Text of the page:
But I still have trouble with the “blind watchmaker”. Again, perhaps just a remnant of conditioning that I will someday outgrow, I am still struck by the unfathomable beauty and intricacy with which the Universe was created and operates. That man – or any other part of the matrix is in some way unimportant intuitively unexplains more than it explains. I believe, that like a canon, we are in an artistic relationship with God – He serves us AND we serve Him. If THIS process is the purpose, then I agree. The conscious quality IS determined by what we are, and in some small part we help to determine, through the choices we make through the fluxing destiny-paths offered what the process is. However entrancing and useful the analogy is, man is NOT an acorn. The acorn may well fall into rock to serve as food for another, but man has a SPARK, a SOUL to experience metanoia – the thought that a soul would be likewise, after millions of years of evolution, just sown aside is also somewhat insulting. I believe that the Universe is more efficient than that.
    And Nick, never believe that you are of “low importance”. If my own experience is not unique, I suspect that you have had a much further reaching impact in this blog than you are capable of expecting….
    Ron,
    Thank you for your kind and valued comments a couple of days ago — I needed them!!!
    Peace to all,
    Lewis

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  4. One of these ultra-liberals eh Lewis, Very suspicious. :) Nah, just kidding. Remember that I am only suggesting ideas that have influenced me. That is not to say they should become meaningful for you.

    First let me say that Panentheism isn’t the same a Pantheism. Where Pantheism suggests that the universe is God, Panentheism asserts that the universe as the body of God and subject to the laws of time and space is within God outside of time and space while the essence of God is within creation.

    John 14:

    9 Jesus answered: “Don’t you know me, Philip, even after I have been among you such a long time? Anyone who has seen me has seen the Father. How can you say, ‘Show us the Father’? 10 Don’t you believe that I am in the Father, and that the Father is in me? The words I say to you are not just my own. Rather, it is the Father, living in me, who is doing his work. 11 Believe me when I say that I am in the Father and the Father is in me; or at least believe on the evidence of the miracles themselves.

    What is NOW? What happens NOW? We can only define it subjectively as a function of time and space. But suppose NOW is the domain of the Absolute? This means are whole lives are happening within NOW yet our awareness is limited to anticipation of the future and the conditioned past. We just have the possibility of consciously changing our conscious quality within NOW.

    I was using the concept of “importance” in a relative sense. Actually I believe everything is of relative importance both subjectively and objectively. Take the Buddhist parable of the Burning House for example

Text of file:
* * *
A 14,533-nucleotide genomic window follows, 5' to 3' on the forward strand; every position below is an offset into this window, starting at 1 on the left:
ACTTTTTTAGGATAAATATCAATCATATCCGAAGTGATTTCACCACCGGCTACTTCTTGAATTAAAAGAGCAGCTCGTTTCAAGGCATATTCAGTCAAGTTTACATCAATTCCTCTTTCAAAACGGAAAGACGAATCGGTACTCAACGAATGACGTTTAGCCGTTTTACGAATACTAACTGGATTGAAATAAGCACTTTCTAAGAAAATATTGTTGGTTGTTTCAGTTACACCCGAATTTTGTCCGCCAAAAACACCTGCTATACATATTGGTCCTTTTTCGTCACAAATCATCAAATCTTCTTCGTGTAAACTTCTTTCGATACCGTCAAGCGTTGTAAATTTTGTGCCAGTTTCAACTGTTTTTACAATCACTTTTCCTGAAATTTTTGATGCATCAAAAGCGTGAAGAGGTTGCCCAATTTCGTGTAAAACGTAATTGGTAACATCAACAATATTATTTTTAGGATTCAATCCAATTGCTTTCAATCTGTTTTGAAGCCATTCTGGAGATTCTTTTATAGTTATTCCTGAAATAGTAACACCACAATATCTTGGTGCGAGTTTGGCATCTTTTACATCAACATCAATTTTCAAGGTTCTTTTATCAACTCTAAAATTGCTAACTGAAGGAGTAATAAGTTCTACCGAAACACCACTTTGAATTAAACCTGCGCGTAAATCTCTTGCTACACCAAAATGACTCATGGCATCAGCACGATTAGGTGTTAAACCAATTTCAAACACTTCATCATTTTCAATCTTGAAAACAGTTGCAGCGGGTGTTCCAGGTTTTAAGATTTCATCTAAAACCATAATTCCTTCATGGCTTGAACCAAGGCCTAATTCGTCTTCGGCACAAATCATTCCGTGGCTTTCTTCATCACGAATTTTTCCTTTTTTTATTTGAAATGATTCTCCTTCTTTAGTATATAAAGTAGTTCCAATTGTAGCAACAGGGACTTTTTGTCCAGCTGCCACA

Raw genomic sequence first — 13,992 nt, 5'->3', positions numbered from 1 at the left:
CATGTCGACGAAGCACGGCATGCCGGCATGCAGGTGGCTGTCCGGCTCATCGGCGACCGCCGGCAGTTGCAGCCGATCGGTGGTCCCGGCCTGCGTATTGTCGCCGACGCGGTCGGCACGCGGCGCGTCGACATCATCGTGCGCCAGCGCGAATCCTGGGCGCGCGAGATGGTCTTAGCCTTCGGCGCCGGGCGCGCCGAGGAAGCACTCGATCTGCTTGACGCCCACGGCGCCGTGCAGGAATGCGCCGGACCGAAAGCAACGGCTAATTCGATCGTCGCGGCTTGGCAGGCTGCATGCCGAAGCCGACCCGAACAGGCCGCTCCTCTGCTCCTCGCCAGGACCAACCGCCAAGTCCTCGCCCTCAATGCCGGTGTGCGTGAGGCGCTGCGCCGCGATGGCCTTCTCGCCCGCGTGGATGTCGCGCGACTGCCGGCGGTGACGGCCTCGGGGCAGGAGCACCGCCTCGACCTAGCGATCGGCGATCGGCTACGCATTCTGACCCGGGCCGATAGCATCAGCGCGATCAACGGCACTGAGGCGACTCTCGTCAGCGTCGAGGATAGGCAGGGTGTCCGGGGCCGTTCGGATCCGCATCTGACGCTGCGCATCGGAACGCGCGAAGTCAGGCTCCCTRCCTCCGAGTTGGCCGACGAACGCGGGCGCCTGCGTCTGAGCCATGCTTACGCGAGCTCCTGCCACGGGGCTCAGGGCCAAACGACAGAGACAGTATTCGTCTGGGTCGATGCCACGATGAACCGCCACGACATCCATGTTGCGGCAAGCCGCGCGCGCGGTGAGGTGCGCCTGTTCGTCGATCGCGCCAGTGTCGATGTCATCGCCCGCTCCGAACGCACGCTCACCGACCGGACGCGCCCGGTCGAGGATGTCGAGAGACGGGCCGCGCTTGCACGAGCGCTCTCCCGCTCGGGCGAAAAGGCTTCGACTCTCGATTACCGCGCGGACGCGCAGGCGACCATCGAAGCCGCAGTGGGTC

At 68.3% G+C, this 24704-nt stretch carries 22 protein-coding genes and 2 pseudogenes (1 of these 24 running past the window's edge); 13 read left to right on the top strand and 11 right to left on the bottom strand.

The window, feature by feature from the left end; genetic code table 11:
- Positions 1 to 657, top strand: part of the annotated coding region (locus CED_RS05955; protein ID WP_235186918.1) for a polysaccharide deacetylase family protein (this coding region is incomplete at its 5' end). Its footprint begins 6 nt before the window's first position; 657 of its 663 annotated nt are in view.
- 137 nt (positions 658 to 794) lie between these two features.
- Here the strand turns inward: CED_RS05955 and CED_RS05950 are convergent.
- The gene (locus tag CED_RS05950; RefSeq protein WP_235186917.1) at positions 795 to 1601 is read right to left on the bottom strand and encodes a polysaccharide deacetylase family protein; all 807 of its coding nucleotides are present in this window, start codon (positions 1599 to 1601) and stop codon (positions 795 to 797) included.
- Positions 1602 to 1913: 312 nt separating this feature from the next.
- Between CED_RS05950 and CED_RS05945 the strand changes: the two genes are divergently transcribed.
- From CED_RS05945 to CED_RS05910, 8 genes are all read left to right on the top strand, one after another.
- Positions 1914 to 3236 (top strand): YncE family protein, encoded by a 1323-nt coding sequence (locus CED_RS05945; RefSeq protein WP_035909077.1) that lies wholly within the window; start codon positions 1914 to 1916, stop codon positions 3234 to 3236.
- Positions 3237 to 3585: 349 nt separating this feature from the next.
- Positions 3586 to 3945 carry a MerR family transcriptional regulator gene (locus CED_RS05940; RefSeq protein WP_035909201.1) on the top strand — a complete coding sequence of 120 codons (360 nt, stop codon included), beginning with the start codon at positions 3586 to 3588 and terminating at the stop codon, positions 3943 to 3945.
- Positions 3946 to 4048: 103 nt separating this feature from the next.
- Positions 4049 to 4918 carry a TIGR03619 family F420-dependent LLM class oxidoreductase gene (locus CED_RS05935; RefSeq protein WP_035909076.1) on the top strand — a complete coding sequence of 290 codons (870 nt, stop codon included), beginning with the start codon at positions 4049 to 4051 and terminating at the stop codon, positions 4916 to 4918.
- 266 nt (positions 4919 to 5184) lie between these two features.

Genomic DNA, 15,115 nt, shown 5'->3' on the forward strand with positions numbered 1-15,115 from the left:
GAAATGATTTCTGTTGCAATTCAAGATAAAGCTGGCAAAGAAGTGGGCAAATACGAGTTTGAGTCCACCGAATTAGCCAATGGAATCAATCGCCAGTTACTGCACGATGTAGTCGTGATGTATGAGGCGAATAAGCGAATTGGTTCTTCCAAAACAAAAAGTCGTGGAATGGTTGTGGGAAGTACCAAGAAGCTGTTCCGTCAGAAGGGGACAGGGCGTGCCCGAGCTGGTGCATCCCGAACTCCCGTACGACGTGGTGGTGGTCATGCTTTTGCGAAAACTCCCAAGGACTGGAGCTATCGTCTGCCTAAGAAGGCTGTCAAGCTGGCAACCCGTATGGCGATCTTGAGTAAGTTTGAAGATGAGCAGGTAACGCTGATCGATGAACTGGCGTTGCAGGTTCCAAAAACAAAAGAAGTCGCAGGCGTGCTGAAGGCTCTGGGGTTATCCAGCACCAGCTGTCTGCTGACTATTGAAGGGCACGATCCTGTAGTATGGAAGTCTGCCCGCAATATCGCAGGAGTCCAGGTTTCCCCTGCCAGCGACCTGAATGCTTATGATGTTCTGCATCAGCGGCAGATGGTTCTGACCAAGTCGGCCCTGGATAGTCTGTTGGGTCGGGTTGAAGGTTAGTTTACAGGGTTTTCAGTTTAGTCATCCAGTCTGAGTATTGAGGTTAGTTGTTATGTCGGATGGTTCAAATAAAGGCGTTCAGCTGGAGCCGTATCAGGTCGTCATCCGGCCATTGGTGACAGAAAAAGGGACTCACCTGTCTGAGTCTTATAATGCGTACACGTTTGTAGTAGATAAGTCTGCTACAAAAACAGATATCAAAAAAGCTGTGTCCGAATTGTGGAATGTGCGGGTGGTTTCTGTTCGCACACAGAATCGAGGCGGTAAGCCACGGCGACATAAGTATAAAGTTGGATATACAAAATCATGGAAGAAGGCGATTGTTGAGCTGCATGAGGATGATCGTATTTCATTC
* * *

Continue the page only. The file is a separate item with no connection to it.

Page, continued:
http://acc6.its.brooklyn.cuny.edu/~phalsall/texts/lotus1.html

    It is the same idea as Plato’s Cave. The boys are all caught up in what they believe to be matters of relative importance. They are too involved to realize that the house is burning which is of far greater importance.

    In society a person of importance is judged so by societal standards. Yet the master depicted in the parable of the Burning House is important in the context of a different set of standards. I don’t take it as demeaning to consider myself unimportant. I’m not a big shot by societal standards nor a sage. I’ve just come to realize that it is foolish for one idiot to call another idiot an idiot when we’re all in the burning house.

    I don’t believe we have a soul. Buddhism suggests no soul and Christendom asserts a developed soul. I’ve come to believe that we have the seed of a soul, a seed of something of great importance.

    “Pear seeds grow into pear trees, nut seeds into nut trees, and God-seed into God .” ~ Meister Eckhart

    You seem to be suggesting a soul that has great significance while I see a human soul as a potential. it is an honest difference.

    But in relation to this question of the relationship between community and solitude, I think we can agree that humanity within Plato’s cave or the burning House could be seen as “community.” Those capable of and willing to endure solitude for the sake of impartial understanding have become aware of the human condition as within the burning house and seek a way out for themselves and for community. Yet community must scorn them because they affect their pride. It seems ironic that these strange people that are openly scorned have an influence that is essential not only for developing individuals but society as a whole.

    Well as long as there is good scotch, there is always hope. :)

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  5. Nick,
    Wow – it’s been so long since college that I don’t remember if I ever knew, or distinguished between, panentheism and pantheism. This is some deep stuff, and upon first reading I think I see the glimmers of a very important discussion, but I need to read this several times in depth to make a valued response.
    As far as scotch goes, I wish I could indulge, but unfortunately the Depakote I take for my epilepsy prevents that. But after choir practice tonight there will always be comfort food at the great Polish market/deli across the street!!!
    Peace and love,
    Lewis

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  6. @Lewis – here is a quick link. http://en.wikipedia.org/wiki/Panentheism

    In Panentheism, God is still viewed as theistic, as the person and force who created creation, and who you can pray to and worship, but who is also outside the universe(s), more than the universe(s), more than the reality we know and understand now.

    Whereas, pantheism is very non-theistic, more universal, more equated with the totality of the universe/creation.